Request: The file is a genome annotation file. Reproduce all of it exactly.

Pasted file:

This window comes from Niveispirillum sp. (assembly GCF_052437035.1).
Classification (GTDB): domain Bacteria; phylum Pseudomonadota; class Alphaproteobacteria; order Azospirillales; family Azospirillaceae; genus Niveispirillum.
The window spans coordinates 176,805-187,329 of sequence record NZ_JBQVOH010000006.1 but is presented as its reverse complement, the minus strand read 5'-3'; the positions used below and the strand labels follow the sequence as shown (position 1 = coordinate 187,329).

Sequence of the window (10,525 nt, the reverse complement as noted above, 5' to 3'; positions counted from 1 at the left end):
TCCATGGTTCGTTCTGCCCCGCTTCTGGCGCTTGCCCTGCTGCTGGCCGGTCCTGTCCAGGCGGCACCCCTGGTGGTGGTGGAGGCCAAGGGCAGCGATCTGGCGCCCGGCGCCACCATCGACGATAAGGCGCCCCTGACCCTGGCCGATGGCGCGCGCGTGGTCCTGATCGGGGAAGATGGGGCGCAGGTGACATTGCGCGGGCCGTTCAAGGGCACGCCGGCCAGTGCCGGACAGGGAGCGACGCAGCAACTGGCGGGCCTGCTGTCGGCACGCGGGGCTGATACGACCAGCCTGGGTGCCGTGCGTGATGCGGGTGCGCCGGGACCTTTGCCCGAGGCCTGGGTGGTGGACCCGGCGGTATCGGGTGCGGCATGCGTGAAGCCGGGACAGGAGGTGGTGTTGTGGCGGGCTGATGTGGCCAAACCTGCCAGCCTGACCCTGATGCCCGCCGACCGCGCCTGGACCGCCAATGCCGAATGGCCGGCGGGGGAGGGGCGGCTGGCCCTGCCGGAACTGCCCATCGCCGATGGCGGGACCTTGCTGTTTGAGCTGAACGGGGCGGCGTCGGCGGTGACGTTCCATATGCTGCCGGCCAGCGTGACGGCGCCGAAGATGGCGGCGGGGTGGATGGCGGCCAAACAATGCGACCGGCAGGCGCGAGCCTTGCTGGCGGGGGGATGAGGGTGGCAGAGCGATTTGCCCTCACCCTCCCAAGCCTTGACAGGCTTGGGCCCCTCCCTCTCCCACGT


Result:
This window comes from Niveispirillum sp. (assembly GCF_052437035.1).
Classification (GTDB): domain Bacteria; phylum Pseudomonadota; class Alphaproteobacteria; order Azospirillales; family Azospirillaceae; genus Niveispirillum.
The window spans coordinates 176,805-187,329 of sequence record NZ_JBQVOH010000006.1 but is presented as its reverse complement, the minus strand read 5'-3'; the positions used below and the strand labels follow the sequence as shown (position 1 = coordinate 187,329).

Sequence of the window (10,525 nt, the reverse complement as noted above, 5' to 3'; positions counted from 1 at the left end):
TCCATGGTTCGTTCTGCCCCGCTTCTGGCGCTTGCCCTGCTGCTGGCCGGTCCTGTCCAGGCGGCACCCCTGGTGGTGGTGGAGGCCAAGGGCAGCGATCTGGCGCCCGGCGCCACCATCGACGATAAGGCGCCCCTGACCCTGGCCGATGGCGCGCGCGTGGTCCTGATCGGGGAAGATGGGGCGCAGGTGACATTGCGCGGGCCGTTCAAGGGCACGCCGGCCAGTGCCGGACAGGGAGCGACGCAGCAACTGGCGGGCCTGCTGTCGGCACGCGGGGCTGATACGACCAGCCTGGGTGCCGTGCGTGATGCGGGTGCGCCGGGACCTTTGCCCGAGGCCTGGGTGGTGGACCCGGCGGTATCGGGTGCGGCATGCGTGAAGCCGGGACAGGAGGTGGTGTTGTGGCGGGCTGATGTGGCCAAACCTGCCAGCCTGACCCTGATGCCCGCCGACCGCGCCTGGACCGCCAATGCCGAATGGCCGGCGGGGGAGGGGCGGCTGGCCCTGCCGGAACTGCCCATCGCCGATGGCGGGACCTTGCTGTTTGAGCTGAACGGGGCGGCGTCGGCGGTGACGTTCCATATGCTGCCGGCCAGCGTGACGGCGCCGAAGATGGCGGCGGGGTGGATGGCGGCCAAACAATGCGACCGGCAGGCGCGAGCCTTGCTGGCGGGGGGATGAGGGTGGCAGAGCGATTTGCCCTCACCCTCCCAAGCCTTGACAGGCTTGGGCCCCTCCCTCTCCCACGT